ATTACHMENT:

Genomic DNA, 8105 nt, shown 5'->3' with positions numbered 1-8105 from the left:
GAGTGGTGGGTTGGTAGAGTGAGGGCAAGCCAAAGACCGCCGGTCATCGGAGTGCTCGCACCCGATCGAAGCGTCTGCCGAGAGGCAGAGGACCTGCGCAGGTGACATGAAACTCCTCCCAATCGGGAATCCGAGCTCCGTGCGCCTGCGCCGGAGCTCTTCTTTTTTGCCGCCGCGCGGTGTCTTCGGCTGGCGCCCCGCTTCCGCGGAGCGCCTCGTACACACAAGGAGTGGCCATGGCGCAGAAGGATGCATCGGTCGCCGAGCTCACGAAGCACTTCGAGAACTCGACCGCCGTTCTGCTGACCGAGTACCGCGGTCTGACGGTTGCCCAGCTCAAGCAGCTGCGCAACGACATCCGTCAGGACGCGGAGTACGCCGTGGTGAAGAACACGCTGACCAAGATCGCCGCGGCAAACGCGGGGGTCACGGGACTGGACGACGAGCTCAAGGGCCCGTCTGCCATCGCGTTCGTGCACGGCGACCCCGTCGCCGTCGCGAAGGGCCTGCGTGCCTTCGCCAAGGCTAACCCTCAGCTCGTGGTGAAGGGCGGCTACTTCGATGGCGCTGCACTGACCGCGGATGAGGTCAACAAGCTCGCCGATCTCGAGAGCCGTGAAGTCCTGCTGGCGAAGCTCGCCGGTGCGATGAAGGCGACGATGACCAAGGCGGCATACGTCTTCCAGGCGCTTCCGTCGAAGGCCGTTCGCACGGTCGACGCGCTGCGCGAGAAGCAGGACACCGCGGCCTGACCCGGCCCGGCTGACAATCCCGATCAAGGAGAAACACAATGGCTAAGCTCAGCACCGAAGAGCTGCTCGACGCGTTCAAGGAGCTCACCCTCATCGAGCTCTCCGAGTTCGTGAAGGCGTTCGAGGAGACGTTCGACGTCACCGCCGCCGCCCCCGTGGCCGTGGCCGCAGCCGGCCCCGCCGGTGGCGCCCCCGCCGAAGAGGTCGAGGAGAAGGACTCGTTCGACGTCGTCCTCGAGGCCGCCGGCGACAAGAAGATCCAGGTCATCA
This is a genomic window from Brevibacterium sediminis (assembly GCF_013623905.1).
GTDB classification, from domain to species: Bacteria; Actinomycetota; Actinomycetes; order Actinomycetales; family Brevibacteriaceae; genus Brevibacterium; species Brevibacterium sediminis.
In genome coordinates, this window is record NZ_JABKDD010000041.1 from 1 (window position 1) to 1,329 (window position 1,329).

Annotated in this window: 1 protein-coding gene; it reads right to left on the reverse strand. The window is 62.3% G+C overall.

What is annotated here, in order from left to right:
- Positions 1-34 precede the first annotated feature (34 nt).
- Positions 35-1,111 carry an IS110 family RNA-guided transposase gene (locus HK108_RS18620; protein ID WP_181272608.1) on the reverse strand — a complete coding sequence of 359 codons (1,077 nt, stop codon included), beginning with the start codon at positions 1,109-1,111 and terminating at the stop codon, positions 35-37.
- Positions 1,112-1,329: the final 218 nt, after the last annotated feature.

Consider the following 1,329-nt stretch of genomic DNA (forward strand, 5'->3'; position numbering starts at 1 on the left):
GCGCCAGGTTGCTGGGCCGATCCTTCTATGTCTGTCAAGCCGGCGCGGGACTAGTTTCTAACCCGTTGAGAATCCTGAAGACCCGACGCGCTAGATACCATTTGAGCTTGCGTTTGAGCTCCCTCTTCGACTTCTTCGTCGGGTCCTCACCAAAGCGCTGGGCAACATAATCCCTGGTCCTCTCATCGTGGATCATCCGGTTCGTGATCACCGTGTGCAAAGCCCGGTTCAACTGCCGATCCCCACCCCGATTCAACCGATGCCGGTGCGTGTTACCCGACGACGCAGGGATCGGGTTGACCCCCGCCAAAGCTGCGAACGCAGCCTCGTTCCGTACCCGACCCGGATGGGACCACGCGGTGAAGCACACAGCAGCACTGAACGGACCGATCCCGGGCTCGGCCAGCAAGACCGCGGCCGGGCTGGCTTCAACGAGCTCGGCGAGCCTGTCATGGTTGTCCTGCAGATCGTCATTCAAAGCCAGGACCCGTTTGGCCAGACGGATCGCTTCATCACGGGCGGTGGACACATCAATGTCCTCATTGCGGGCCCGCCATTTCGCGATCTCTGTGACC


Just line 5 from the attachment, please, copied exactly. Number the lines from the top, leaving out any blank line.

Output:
In genome coordinates, this window is record NZ_JABKDD010000041.1 from 1 (window position 1) to 1,329 (window position 1,329).